The Internet of Things or IoT has been all the rage in the development of new products in the consumer market and how people use them. But what about IoT applications for manufacturing, or better yet power utilities?
This post is the first in a series of summaries on Deloitte studies. Deloitte is a UK incorporated multinational professional services network. Mostly known for its tax, financial and audit consulting, it also provides reports on technological trends, in this case energy and the Internet of Things. This is a summary of the article The power is on: How IoT technology is driving energy innovation. Key elements are in gray, while my comments are in black. You can download it for free at:
As an electrical engineer or anyone with an interest in power utilities, you will be amazed at how IoT allows engineers to know the exact state of every equipment on the line, precisely locate faults and even start mapping out predictive power consumption models that are based on data, not educated guesses.
Last time, we discovered what is the Internet of Things and how it can transform a traditional power grid into a smart one. Today, i will take you through the 3 phases as recommended by Deloitte on how this can be achieved.
Let’s get started!
Summary of The power is on: How IoT technology is driving energy innovation
Phase 1: Resilience
The initial phase of grid modernization is resilience. Resilience is about grid reliability and durability, a goal made more difficult by the growing trend toward decentralized energy resources.
Because the current system generally has no ability to store electricity, grid operators are constantly balancing the amount of centrally generated electricity injected into the system with demand.
The introduction of large numbers of decentralized, uncontrolled, and unmonitored generators could threaten this balance, degrade power quality, or even potentially endanger the grid and the public.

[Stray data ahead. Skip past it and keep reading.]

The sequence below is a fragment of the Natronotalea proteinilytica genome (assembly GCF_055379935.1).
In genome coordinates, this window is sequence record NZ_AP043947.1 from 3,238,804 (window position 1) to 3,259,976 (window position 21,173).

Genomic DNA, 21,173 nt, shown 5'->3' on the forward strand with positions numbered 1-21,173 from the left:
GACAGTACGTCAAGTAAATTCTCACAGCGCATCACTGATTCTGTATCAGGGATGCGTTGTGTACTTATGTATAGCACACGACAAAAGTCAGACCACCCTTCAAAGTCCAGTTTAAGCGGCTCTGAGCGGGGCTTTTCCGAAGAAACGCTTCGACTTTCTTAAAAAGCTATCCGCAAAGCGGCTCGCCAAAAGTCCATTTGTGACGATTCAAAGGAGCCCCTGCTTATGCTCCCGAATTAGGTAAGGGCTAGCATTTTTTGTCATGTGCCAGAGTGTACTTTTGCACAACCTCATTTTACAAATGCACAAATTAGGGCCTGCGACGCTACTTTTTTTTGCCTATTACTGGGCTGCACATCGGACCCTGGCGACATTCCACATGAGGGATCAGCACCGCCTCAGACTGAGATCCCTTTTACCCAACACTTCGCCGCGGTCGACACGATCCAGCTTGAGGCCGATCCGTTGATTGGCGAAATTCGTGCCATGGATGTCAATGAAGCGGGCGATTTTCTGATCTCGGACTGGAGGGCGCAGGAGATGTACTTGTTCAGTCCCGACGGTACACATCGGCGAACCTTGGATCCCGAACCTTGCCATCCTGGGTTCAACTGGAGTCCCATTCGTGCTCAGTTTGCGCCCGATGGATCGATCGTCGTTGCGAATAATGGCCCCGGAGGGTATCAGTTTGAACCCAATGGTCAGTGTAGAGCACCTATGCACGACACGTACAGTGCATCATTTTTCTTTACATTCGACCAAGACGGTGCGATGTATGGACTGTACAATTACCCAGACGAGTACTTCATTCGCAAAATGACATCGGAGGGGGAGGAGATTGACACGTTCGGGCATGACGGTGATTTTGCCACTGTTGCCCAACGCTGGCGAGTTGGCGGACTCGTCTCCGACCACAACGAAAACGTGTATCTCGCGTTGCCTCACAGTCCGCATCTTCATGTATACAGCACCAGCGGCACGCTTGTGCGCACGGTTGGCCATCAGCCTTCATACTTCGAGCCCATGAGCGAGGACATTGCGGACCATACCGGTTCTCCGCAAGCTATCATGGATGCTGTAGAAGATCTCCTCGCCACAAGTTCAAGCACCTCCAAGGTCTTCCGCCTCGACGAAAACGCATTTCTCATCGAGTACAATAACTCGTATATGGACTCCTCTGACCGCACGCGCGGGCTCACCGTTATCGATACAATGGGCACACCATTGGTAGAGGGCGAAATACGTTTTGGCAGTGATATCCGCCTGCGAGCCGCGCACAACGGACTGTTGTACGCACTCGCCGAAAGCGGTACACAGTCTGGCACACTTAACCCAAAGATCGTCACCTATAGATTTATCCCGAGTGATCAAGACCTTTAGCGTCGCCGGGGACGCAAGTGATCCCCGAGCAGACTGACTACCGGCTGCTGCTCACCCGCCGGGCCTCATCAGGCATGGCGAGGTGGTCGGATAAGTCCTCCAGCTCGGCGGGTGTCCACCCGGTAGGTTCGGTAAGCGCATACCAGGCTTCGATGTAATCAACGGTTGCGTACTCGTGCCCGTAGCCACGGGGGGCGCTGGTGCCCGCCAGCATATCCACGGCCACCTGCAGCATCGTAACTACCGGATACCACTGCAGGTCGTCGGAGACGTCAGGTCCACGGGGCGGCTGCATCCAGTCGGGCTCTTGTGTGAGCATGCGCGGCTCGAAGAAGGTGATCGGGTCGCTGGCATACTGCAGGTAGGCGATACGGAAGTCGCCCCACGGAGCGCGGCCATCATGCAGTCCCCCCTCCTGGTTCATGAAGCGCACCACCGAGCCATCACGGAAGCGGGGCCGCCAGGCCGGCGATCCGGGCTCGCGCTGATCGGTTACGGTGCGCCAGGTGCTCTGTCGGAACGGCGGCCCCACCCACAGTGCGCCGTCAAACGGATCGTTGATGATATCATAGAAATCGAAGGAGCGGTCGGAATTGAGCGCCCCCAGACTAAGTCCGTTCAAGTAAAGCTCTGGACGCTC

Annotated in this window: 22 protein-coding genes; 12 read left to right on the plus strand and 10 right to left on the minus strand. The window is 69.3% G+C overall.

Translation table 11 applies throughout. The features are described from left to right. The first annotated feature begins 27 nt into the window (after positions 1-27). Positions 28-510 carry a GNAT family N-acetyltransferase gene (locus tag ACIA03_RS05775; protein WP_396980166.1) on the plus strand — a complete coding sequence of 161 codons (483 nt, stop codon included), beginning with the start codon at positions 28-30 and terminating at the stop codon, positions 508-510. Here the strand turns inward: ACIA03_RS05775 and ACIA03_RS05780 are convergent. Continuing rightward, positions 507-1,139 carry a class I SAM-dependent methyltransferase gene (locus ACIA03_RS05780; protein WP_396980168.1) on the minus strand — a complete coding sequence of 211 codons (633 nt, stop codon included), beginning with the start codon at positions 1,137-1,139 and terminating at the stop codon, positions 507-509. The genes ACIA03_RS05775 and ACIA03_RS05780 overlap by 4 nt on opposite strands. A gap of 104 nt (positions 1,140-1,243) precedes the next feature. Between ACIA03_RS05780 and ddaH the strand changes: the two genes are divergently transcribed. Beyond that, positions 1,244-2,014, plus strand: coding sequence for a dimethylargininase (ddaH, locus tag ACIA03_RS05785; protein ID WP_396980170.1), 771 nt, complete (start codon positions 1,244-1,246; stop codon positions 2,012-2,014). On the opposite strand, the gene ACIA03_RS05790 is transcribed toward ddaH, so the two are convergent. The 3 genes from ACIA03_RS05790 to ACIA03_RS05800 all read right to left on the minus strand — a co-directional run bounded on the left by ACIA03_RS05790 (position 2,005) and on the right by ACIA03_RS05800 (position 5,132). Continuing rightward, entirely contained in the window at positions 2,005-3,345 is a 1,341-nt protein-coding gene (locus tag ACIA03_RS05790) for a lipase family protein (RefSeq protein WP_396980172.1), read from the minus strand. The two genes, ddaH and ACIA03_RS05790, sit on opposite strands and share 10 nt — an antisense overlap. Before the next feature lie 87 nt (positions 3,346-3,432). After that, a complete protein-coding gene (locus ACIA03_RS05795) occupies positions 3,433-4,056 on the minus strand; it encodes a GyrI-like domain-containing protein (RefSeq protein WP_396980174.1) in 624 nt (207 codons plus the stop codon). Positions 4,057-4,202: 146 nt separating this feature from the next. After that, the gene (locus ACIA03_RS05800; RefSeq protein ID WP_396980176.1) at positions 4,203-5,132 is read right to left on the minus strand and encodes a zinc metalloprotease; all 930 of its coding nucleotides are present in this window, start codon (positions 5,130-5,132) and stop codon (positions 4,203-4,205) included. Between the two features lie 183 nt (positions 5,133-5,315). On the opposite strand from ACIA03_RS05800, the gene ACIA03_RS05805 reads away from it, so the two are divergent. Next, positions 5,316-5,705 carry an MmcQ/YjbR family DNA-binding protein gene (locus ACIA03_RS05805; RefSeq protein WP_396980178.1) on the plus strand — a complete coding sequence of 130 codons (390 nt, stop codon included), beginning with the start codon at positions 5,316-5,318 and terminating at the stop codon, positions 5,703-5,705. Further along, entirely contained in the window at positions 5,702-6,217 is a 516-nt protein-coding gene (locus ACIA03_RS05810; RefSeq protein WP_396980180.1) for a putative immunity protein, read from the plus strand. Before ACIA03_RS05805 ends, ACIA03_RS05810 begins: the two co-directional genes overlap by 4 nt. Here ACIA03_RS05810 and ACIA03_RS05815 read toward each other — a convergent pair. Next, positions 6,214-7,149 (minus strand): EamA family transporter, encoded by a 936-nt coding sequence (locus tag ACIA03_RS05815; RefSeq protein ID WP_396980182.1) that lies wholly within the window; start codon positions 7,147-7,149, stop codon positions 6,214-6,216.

This tendency to turn towards Distributed Energy Resources or DER is worldwide. Here’s what is going on in California, Germany and Denmark.
Distribued Energy Resources in California
The state of California is pushing beyond its original renewable energy portfolio target of 30 percent in 2020 to 50 percent by 2030.12 A core component of this is the addition of 12,000 MW of power from DERs by 2020.
Germany has been a shining example of wind power generation and integration.
Distribued Energy Resources in Germany
Germany has crossed a symbolic milestone in its energy transition by briefly covering around 100 percent of electricity use with renewables for the first time ever on 1 January 2018.
Sören Amelang, Clean Energy Wire
Here is the rest of the article:
Same thing for Denmark
Distribued Energy Resources in Denmark
Wind turbines delivered power equivalent to 43.6 percent of Denmark’s electricity consumption in 2017.
Jesper Berggreen, Clean Technica
For those interested, here is the complete article:
The smart inverter
A device critical to integrating Distributed Energy Resources or DERs on this scale with the grid is the power inverter, which transforms electricity from direct current to alternating current so that it can be injected into the grid for consumption. However, these products lack the external control functions and communications standards necessary to facilitate mass integration into the grid.
However, solutions to this challenge may be emerging. Adding IoT technology to an inverter can enable intelligent automated local actions and standards-based monitoring and control of the device, making it a “smart inverter.”
Attach an Arduino ESP8266 micro controller and boom, you start measuring and transmitting via the cloud to a database solar illumination, voltage, current and power factor of all solar equipment on the grid. Here is a Youtube video that shows it is possible.
More on the Arduino ESP8266 and the Internet of Things in another blog!
Phase 2: Enablement
The second phase is enablement, in which the aggregation and analysis of collected data enable augmented intelligence and new insights into grid operations and customer interactions.
Say you want to become CEO on the Fortune 500 list, but don’t know where to start. An augmented intelligence app would scan Jobboom and LinkedIn resumes of thousands of CEO across different sectors and industries, establish correlations between such factors as race, gender, school, field of study, contacts, etc. Then given your particular situation, it would provide a probabilistic route to your goal.
That is, who should you meet to advance, what field should you graduate in, what city should you move to, etc. And if impossible, it will still recommend the next best thing, say becoming VP or Director. No more coin tossing and hoping for the best!